• Purdue's current lack of depth at tight end doesn't worry Hazell. Dolapo Macarthy (shoulder) will be fine by preseason camp, and Gabe Holmes should return after missing the spring because of academic issues.
  • The Boilers have dramatically reduced their turnovers and mental errors in practice this spring. "Last year, we couldn't even line up correctly," QB Danny Etling said.
ILLINOIS
  • Offensive coordinator Bill Cubit, filling in for coach Tim Beckman, said new wide receivers Geronimo Allison (junior college transfer) and Mike Dudek (a freshman early enrollee) both have exceeded expectations so far this spring.
  • Cubit sees separation at times in the quarterback competition but is in "no rush" to name a starter, noting that some players take longer to develop than others. Although Oklahoma State transfer Wes Lunt has looked the part so far in the spring, it seems as though Cubit will let this play out a little longer.
MINNESOTA
  • Like Siemian at Northwestern, Gophers QB Mitch Leidner has taken ownership of the team this spring and appears to be the obvious starter. Coach Jerry Kill said Leidner "became a coach" during winter workouts. "Everybody sees me as the leader of this team," Leidner said.
  • Leidner admits he was fairly shocked when QB Philip Nelson decided to transfer to Rutgers after the season. Nelson and Leidner shared snaps last season, and Leidner said he came to Minnesota to compete with Nelson.
  • The running back competition already is heating up, as redshirt freshman Berkley Edwards has turned in a strong spring alongside David Cobb and others. Edwards, the younger brother of former Michigan star WR Braylon Edwards, redshirted last season because of an ankle injury. Kill sounds as if he can't get enough ball-carrying options, as recruits Jeff Jones and Rodney Smith arrive this summer.
IOWA
  • Coach Kirk Ferentz said QB Jake Rudock is "perfectly healthy" after being bothered by knee injuries late in the season. The quarterback situation has a different feel this spring as both Rudock and C.J. Beathard gained experience in 2013. "It's a situation where both guys have to be at their best," Ferentz said.
  • Brandon Scherff had only played quarterback and tight end in high school when he committed to play for Iowa. He since has blossomed into an offensive tackle whom Ferentz said could have been a first-round draft pick had he decided to skip his senior season with the Hawkeyes. "My goal is to be one of the best offensive linemen in the nation," Scherff said.
We're taking snapshots of each position group with each Big Ten team entering the spring. The wide receivers and tight ends are up next.

Illinois: The Illini are looking for more from this group after losing top target Steve Hull, who exploded late in the season to finish just shy of 1,000 receiving yards. While running back Josh Ferguson (50 catches in 2013) will continue to contribute, Illinois could use a boost from Martize Barr, who arrived with high expectations but only had 26 receptions last fall. Another junior-college transfer, Geronimo Allison, could make an impact beginning this spring, but there's some mystery at wideout. Illinois looks more solid at tight end with seniors Jon Davis and Matt LaCosse.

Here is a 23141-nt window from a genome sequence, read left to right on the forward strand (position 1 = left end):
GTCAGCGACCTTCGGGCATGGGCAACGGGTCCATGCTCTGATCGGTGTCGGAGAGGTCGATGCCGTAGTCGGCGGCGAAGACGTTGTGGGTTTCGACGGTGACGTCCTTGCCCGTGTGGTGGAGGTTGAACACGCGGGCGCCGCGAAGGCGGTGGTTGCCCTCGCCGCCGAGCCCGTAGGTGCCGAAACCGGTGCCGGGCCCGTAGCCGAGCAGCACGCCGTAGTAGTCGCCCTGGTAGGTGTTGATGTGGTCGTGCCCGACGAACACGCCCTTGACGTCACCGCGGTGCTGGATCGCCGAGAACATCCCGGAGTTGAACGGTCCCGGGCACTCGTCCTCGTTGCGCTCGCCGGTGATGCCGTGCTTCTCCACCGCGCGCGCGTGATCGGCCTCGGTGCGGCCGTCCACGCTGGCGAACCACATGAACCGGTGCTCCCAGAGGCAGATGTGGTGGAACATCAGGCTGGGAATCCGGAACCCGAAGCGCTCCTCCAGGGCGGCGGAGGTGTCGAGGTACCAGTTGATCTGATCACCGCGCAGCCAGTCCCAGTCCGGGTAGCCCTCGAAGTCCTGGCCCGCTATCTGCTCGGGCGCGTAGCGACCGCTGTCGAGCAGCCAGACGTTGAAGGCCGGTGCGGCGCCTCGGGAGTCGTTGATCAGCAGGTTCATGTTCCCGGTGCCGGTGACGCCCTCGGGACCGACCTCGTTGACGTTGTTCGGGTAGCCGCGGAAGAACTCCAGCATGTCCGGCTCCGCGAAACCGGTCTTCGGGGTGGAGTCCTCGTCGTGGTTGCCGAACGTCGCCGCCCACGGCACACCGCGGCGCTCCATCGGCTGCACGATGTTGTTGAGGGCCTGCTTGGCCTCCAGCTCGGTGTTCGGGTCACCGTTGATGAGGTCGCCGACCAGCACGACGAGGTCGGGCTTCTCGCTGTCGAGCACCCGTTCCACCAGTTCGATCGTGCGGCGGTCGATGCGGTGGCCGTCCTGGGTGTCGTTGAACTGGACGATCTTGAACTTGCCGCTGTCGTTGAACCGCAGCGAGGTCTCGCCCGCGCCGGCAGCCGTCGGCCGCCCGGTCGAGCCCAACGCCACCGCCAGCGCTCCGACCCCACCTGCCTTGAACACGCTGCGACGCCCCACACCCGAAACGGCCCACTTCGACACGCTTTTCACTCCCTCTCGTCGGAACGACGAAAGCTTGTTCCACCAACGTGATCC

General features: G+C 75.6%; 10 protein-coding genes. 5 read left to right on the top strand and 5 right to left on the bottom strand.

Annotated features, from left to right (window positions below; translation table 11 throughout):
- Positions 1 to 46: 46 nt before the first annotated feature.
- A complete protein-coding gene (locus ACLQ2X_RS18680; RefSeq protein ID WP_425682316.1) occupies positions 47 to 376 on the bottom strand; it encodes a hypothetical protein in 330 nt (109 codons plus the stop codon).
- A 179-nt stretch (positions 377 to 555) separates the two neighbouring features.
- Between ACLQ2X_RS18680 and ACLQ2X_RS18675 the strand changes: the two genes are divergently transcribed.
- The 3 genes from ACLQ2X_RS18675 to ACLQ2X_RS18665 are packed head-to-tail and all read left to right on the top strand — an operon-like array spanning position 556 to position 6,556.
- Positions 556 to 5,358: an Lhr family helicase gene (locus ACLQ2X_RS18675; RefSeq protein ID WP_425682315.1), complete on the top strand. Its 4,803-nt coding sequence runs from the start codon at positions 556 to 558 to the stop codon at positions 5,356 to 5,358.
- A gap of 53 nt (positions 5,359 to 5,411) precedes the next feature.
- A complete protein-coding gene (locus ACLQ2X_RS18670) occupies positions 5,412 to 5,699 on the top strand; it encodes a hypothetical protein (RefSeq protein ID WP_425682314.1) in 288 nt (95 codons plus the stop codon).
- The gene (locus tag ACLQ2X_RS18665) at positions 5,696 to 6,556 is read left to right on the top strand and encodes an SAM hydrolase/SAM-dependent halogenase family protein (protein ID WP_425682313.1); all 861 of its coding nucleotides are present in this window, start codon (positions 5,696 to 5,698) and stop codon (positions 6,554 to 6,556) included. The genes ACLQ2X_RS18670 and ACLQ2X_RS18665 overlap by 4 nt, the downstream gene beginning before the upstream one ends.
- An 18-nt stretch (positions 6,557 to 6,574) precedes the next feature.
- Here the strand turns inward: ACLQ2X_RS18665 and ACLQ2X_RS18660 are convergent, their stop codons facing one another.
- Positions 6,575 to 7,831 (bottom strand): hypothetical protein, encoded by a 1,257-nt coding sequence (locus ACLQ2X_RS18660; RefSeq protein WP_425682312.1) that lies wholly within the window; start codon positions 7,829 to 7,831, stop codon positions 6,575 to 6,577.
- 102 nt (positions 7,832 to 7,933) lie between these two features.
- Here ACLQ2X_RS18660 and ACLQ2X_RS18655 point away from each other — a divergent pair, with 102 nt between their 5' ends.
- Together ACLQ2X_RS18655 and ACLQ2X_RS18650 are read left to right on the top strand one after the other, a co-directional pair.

Indiana: Despite the somewhat surprising early departure of All-Big Ten selection Cody Latimer, Indiana should be fine here. Shane Wynn is the veteran of the group after recording 633 receiving yards on 46 catches last season. Kofi Hughes and Duwyce Wilson also depart, so Indiana will be leaning more on Nick Stoner and Isaiah Roundtree. The Hoosiers have high hopes for early enrollee Dominique Booth, a decorated recruit who could fill Latimer's spot on the outside. Productive tight end Ted Bolser departs and several players will compete, including early enrollee Jordan Fuchs.

Iowa: Almost all the wide receivers are back from a group in which none eclipsed more than 400 receiving yards in 2013. Balance is nice, but separation could be nicer for the Hawkeyes this spring. Kevonte Martin-Manley is the most experienced wideout and has 122 career receptions. Tevaun Smith also returns, and Iowa fans are excited about big-play threat Damond Powell, who averaged 24.2 yards on only 12 receptions last season. Iowa loses its top red-zone target in tight end C.J. Fiedorowicz and will need Jake Duzey to deliver more Ohio State-like performances.

Maryland: When the Terrapins get healthy, they might have the Big Ten's best wide receiving corps. Stefon Diggs and Deon Long, both of whom sustained broken legs against Wake Forest last season, have the ability to stretch the field as both averaged more than 15 yards per reception before the injuries struck. Leading receiver Levern Jacobs also returns, alongside junior Nigel King and sophomore Amba Etta-Tawo, who averaged more than 16 yards per catch in 2013. Marcus Leak, who started seven games in 2012, rejoins the team after a year away. The Terps are unproven at tight end after losing Dave Stinebaugh.